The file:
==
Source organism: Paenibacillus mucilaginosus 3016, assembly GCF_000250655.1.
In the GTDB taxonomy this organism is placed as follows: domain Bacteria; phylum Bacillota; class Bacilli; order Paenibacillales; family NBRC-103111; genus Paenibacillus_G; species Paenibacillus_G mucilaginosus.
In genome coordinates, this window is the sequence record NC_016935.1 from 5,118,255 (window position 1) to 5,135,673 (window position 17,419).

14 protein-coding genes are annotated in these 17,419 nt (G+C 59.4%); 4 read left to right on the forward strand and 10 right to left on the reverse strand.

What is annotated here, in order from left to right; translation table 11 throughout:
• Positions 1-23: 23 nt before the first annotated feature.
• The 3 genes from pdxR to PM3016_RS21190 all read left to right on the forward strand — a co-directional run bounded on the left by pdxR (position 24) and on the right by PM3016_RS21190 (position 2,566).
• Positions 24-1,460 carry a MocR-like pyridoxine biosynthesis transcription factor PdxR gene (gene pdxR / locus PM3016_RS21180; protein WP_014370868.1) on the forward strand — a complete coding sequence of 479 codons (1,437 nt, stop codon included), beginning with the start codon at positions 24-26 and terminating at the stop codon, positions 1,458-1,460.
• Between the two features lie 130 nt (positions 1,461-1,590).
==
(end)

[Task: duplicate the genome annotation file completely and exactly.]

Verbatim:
Source organism: Paenibacillus mucilaginosus 3016, assembly GCF_000250655.1.
In the GTDB taxonomy this organism is placed as follows: domain Bacteria; phylum Bacillota; class Bacilli; order Paenibacillales; family NBRC-103111; genus Paenibacillus_G; species Paenibacillus_G mucilaginosus.
In genome coordinates, this window is the sequence record NC_016935.1 from 5,118,255 (window position 1) to 5,135,673 (window position 17,419).

14 protein-coding genes are annotated in these 17,419 nt (G+C 59.4%); 4 read left to right on the forward strand and 10 right to left on the reverse strand.

What is annotated here, in order from left to right; translation table 11 throughout:
• Positions 1-23: 23 nt before the first annotated feature.
• The 3 genes from pdxR to PM3016_RS21190 all read left to right on the forward strand — a co-directional run bounded on the left by pdxR (position 24) and on the right by PM3016_RS21190 (position 2,566).
• Positions 24-1,460 carry a MocR-like pyridoxine biosynthesis transcription factor PdxR gene (gene pdxR / locus PM3016_RS21180; protein WP_014370868.1) on the forward strand — a complete coding sequence of 479 codons (1,437 nt, stop codon included), beginning with the start codon at positions 24-26 and terminating at the stop codon, positions 1,458-1,460.
• Between the two features lie 130 nt (positions 1,461-1,590).